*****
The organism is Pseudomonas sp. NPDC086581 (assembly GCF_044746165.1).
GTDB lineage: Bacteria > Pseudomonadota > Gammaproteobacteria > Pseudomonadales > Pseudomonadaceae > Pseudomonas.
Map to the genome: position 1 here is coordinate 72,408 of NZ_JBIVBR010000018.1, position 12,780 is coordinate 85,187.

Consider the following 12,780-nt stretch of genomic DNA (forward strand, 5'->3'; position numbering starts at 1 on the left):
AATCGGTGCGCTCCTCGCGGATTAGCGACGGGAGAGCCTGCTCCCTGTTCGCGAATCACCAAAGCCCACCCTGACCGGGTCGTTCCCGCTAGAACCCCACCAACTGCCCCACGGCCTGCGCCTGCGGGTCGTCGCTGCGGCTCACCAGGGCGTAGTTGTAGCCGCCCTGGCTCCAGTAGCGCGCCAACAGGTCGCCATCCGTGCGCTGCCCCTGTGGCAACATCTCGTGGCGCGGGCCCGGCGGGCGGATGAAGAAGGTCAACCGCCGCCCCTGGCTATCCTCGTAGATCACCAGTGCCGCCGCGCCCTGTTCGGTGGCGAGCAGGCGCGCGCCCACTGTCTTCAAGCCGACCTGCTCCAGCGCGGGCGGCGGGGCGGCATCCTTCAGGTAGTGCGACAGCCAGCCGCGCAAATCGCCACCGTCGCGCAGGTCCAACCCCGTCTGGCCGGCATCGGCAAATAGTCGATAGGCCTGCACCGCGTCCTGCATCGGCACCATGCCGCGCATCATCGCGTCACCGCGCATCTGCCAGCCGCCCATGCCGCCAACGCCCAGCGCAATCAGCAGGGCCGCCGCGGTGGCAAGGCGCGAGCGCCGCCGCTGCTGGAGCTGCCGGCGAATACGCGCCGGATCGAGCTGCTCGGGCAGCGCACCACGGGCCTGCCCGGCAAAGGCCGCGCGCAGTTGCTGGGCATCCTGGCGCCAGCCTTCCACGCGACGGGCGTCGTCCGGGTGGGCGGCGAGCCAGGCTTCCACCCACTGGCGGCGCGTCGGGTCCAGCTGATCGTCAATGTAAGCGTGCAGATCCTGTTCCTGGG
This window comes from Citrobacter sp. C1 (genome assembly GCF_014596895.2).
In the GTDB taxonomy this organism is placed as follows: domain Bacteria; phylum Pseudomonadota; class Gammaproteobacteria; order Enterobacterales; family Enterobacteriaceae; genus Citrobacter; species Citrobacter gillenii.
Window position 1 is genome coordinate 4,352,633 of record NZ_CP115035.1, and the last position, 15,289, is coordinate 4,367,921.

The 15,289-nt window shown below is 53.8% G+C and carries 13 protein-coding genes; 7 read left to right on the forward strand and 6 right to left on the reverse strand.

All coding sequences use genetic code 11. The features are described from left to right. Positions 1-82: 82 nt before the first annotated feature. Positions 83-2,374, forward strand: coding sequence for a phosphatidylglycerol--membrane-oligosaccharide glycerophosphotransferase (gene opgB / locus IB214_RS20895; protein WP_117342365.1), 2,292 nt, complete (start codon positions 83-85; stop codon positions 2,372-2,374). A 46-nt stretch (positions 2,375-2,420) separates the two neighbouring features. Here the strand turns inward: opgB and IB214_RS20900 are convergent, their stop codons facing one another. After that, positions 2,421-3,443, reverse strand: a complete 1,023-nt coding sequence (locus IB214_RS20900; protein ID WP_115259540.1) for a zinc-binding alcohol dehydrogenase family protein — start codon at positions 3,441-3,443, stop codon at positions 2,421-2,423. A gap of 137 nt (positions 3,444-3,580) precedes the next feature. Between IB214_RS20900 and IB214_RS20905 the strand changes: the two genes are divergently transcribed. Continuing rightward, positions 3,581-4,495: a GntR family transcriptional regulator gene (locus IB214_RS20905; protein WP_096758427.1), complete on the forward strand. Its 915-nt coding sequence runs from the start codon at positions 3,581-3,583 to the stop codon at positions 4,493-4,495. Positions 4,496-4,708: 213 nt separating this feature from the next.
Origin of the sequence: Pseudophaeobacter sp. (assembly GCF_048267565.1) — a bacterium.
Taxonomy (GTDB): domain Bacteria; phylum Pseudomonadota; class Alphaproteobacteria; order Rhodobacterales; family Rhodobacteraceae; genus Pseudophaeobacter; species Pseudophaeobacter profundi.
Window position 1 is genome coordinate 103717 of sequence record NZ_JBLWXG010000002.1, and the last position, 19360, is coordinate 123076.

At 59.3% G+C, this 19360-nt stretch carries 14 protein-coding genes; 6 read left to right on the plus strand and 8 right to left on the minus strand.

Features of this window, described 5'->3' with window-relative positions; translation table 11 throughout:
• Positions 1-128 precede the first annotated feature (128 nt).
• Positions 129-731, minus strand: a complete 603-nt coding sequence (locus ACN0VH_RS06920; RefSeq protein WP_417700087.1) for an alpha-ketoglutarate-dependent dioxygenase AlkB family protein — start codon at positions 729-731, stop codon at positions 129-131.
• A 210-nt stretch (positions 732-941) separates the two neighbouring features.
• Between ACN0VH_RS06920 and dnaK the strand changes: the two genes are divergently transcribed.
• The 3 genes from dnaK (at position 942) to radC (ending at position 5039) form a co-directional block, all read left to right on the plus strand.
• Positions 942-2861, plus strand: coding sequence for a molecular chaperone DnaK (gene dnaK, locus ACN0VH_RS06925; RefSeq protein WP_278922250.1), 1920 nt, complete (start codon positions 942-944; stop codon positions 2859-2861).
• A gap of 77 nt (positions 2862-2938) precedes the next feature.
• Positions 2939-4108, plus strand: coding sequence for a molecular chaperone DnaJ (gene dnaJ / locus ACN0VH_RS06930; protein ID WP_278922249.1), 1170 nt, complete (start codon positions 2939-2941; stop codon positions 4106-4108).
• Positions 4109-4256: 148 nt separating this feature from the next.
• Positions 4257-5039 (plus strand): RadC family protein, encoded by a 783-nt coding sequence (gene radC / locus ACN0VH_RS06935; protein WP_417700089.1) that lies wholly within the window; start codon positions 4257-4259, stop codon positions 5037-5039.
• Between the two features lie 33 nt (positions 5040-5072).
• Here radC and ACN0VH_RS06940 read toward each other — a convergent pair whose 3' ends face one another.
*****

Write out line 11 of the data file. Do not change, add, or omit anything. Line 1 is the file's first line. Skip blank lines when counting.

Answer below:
Origin of the sequence: Pseudophaeobacter sp. (assembly GCF_048267565.1) — a bacterium.